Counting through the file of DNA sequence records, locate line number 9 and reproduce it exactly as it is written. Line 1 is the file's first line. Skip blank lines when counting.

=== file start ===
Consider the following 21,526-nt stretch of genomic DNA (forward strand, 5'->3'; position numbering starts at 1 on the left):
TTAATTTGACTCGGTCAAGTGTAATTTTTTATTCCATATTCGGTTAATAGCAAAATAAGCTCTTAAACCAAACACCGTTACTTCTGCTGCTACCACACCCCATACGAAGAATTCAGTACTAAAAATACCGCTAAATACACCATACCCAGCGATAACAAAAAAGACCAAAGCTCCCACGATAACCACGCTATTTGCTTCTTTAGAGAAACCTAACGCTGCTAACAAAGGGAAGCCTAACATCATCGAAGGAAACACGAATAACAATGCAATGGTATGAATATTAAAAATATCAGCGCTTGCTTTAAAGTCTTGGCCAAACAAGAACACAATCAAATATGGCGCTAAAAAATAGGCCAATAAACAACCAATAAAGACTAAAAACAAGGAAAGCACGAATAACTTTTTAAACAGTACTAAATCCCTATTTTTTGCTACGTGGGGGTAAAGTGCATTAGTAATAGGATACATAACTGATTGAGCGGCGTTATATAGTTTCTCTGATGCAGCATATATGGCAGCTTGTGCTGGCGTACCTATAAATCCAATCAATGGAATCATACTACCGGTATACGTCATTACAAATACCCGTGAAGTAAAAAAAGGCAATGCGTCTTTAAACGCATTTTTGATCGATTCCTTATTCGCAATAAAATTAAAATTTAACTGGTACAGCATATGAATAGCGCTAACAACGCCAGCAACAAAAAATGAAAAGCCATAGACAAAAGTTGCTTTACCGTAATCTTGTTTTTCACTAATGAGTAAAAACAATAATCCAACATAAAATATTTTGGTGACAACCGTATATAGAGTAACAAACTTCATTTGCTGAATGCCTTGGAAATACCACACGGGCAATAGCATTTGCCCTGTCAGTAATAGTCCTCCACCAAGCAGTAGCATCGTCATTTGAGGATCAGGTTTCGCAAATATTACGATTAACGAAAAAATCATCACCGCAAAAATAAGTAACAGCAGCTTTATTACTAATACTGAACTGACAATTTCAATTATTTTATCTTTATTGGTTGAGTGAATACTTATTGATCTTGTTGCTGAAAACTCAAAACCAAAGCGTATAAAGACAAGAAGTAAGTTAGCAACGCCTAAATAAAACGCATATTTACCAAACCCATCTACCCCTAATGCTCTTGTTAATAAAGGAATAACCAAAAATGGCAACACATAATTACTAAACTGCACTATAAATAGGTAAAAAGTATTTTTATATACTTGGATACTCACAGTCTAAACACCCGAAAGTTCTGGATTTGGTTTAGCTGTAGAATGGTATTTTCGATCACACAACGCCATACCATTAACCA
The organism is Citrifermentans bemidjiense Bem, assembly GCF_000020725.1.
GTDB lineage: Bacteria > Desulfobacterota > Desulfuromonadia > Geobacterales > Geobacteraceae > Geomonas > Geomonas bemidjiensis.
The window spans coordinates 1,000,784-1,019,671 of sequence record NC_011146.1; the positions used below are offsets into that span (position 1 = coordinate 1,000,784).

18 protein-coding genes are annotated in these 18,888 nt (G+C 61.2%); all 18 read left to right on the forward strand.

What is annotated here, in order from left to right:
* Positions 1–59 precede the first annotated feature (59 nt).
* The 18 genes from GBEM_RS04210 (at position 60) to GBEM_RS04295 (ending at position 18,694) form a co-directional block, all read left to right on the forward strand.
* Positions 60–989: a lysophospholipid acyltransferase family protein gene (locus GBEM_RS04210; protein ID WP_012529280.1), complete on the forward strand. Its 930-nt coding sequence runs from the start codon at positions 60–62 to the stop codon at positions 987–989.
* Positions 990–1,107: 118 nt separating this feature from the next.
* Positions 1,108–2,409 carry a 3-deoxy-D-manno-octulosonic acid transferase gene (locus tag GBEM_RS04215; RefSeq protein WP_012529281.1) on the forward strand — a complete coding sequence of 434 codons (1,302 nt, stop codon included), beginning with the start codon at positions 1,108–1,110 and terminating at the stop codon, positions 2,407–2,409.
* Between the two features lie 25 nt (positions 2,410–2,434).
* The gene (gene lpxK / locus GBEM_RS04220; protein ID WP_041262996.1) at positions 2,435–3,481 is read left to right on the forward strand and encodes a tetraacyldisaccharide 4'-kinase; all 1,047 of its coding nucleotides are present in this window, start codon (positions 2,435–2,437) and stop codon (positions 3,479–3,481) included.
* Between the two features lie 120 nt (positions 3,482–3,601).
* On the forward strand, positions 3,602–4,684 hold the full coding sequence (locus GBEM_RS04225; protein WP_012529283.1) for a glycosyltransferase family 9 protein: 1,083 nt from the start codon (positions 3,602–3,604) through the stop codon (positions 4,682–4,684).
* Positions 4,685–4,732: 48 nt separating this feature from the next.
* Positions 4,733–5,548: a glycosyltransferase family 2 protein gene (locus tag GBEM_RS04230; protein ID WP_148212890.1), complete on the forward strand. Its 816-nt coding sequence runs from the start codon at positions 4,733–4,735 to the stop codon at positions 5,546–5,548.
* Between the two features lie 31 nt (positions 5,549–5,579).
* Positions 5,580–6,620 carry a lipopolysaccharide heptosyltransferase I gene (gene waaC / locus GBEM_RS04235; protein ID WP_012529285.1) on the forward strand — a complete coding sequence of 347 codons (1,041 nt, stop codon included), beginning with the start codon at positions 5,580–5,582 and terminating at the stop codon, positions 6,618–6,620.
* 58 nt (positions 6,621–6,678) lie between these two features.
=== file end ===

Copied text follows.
* The 18 genes from GBEM_RS04210 (at position 60) to GBEM_RS04295 (ending at position 18,694) form a co-directional block, all read left to right on the forward strand.